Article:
Tuesday, August 9, 2011

Arroz a la Cubana

Arroz a la Cubana was one of the many dishes I learned to cook while living in Peru. Peruvians are so ridiculously passionate about their country's cuisine and most people you meet will ask you what you have tried, reeling off long lists of Peruvian dishes. As soon as you say you haven't had something, they will probably offer to take you to a restaurant to try it, or to cook it for you and if you are lucky, show you how to cook it too. This is exactly what happened with my first Arroz a la Cubana experience - I casually mentioned to one of the other teachers at school that I hadn't tried it and she marched me out of the building, stopped off at a shop to buy plantains, took me into her house and showed me how to cook it.

It was delicious! It is such a simple dish - basically rice, plantains, a fried egg and either a tomato sauce or sliced tomatoes.

The best Arroz a la Cubana I ever had was in Arequipa when Bailey and I nipped out to get breakfast before catching our bus to Colca Canyon. We stumbled across a tiny little place doing Arroz a la Cubana with amazing fresh Andean bread and a mug of coca tea for 2 soles 50 (about 50 pence!) We soon realised the establishment we were in was essentially a Peruvian version of a greasy spoon - full of builders reading the papers and filling up before a hard day's work. It was awesome.

Now that we're back in the boring old UK we do try to make a few of the foods we had while travelling to bring a bit of South America back into our lives every now and again. Arroz a la Cubana is so quick and easy to make, I've come up with a sauce that's really yummy and our local Asda always has plenty of plantains in stock.

Because the plantains need to be super ripe (my colleague who taught me to make the dish told me the skins need to be properly brown all over) we always have to buy the plantains like a week in advance which is good because we can get excited about having it again.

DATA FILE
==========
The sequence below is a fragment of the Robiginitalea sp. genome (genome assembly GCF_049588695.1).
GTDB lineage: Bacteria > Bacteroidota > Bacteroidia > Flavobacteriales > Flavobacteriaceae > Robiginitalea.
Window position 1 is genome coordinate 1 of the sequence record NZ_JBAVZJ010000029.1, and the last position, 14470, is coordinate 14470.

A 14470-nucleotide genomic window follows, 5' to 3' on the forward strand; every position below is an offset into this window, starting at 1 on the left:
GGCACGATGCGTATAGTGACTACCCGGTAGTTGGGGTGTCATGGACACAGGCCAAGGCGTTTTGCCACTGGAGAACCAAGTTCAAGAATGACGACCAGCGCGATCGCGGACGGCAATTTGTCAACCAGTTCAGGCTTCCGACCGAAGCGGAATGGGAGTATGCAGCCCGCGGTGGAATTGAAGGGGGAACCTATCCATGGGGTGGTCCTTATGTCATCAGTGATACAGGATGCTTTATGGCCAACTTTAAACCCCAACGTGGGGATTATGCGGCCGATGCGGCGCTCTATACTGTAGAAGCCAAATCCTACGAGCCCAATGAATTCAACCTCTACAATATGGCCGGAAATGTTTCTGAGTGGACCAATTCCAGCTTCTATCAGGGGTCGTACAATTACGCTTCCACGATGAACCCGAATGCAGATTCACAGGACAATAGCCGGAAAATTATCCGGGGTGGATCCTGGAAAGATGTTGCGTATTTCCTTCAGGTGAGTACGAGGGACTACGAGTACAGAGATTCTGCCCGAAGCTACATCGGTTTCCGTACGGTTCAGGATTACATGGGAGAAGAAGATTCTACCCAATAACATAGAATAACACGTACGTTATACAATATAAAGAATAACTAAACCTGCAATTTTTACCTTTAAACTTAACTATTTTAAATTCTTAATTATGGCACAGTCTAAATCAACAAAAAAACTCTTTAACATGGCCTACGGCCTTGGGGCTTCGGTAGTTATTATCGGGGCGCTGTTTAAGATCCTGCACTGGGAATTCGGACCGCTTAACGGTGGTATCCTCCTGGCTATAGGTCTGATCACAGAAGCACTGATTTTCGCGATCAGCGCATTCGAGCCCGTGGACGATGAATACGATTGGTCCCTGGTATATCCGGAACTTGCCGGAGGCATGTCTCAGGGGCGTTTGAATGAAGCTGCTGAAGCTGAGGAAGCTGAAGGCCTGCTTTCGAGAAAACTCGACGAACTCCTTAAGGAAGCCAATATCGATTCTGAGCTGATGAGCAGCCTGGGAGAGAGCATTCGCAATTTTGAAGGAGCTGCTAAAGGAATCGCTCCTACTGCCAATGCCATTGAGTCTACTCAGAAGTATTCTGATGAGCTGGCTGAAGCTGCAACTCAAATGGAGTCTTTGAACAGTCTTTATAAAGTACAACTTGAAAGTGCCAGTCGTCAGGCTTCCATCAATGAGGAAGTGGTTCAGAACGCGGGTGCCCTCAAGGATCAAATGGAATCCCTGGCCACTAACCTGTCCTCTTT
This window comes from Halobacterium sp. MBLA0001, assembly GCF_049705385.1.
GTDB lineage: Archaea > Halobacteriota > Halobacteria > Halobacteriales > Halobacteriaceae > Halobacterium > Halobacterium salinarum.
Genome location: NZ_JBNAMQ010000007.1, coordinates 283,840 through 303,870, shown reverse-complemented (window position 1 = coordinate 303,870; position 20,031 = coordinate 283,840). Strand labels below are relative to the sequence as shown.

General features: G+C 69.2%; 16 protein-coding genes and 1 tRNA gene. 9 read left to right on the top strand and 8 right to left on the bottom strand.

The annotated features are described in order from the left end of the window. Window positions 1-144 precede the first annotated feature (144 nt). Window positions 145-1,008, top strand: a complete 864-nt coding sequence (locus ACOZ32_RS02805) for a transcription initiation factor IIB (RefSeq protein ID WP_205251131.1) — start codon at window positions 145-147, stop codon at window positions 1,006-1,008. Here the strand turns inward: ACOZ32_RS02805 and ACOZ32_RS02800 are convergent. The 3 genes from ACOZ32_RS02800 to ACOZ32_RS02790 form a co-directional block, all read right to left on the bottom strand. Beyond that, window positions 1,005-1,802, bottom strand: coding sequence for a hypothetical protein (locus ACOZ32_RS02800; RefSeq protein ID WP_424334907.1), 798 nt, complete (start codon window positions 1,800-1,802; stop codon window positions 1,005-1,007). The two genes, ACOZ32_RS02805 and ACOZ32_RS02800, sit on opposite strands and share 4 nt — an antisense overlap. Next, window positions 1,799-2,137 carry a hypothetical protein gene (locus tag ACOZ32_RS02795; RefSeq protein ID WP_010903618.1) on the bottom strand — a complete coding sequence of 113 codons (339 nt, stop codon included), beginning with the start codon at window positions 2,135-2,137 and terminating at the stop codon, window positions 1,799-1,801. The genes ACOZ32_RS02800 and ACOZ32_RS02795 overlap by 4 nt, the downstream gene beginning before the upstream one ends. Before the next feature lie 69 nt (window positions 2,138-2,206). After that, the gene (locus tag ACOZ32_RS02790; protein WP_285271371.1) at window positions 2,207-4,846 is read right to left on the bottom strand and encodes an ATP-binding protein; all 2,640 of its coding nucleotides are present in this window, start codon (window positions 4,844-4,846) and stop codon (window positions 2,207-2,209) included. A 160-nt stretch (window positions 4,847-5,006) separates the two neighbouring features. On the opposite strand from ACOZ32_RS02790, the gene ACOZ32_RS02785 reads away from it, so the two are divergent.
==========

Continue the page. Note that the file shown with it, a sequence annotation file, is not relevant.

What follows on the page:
Yesterday I whipped us up a hearty portion each and I decided to try and recreate the amazing Arequipa experience by making myself a herbal tea to go with it... sort of like a coca tea. Sort of. Unfortunately as I have so many random teabags in my tea tin I ended up with some forest fruits flavoured tea which was not the same. Damn. And there's no way I can work out how those ace Andean breads are made. BUT I did have a nice time putting mine and Bailey's name signs from Rachel's wedding out at our usual spots at the dining table!

One of the best things about getting an Arroz a la Cubana put in front of you is immediately breaking the yolk of your fried egg and watching it drizzle down into your rice. Yum - so make sure you don't overcook your eggs!

Recipe (serves 2)

2 plantains
2 eggs
4 tomatoes
2 onions
1 tablespoon cider vinegar
2 portions of cooked white rice
Salt and pepper

Start by preheating the oven to 200 degrees C. Then begin cooking up your sauce. Finely chop the onions and add to a hot saucepan and allow to cook a little.

Finely chop the tomatoes up and add them to the pan with the onions, along with the cider vinegar. Leave on a medium heat and cover.

Check on your sauce at regular intervals and keep stirring to make sure it's not drying out too much or sticking.

Meanwhile, start to prepare the plantains. Peel the skin off - this can be pretty tricky, the skins are a lot more tough than bananas! Depending on how ripe the plantains are you might need to cut the skin away with a knife a little to help you get in. Once they're peeled, cut them in half lengthwise.

Add the plantains to a hot frying pan and cook over a fairly high heat.

Once the plantains are toasty on both sides and soft all the way through, put them into an oven dish and put into the oven.

Keep the frying pan where you cooked the plantains hot. Remember to keep checking your sauce. By now the tomatoes and onions should be lovely and soft. If it is, you're ready to fry the eggs. Crack both eggs into the hot pan and allow to settle for about a minute before reducing the heat.

Cover the pan with a lid and allow to cook very slowly. If you're worried they are cooking too fast turn the heat off and they will still cook with the lid on - you need that yolk to be lovely and runny.

Get the rest of the ingredients onto the plate - the sauce, rice and plantains.

Pop the fried eggs on top of the pile of rice. Serve with delicious freshly baked Andean breads and a coca tea! Ha! I wish!


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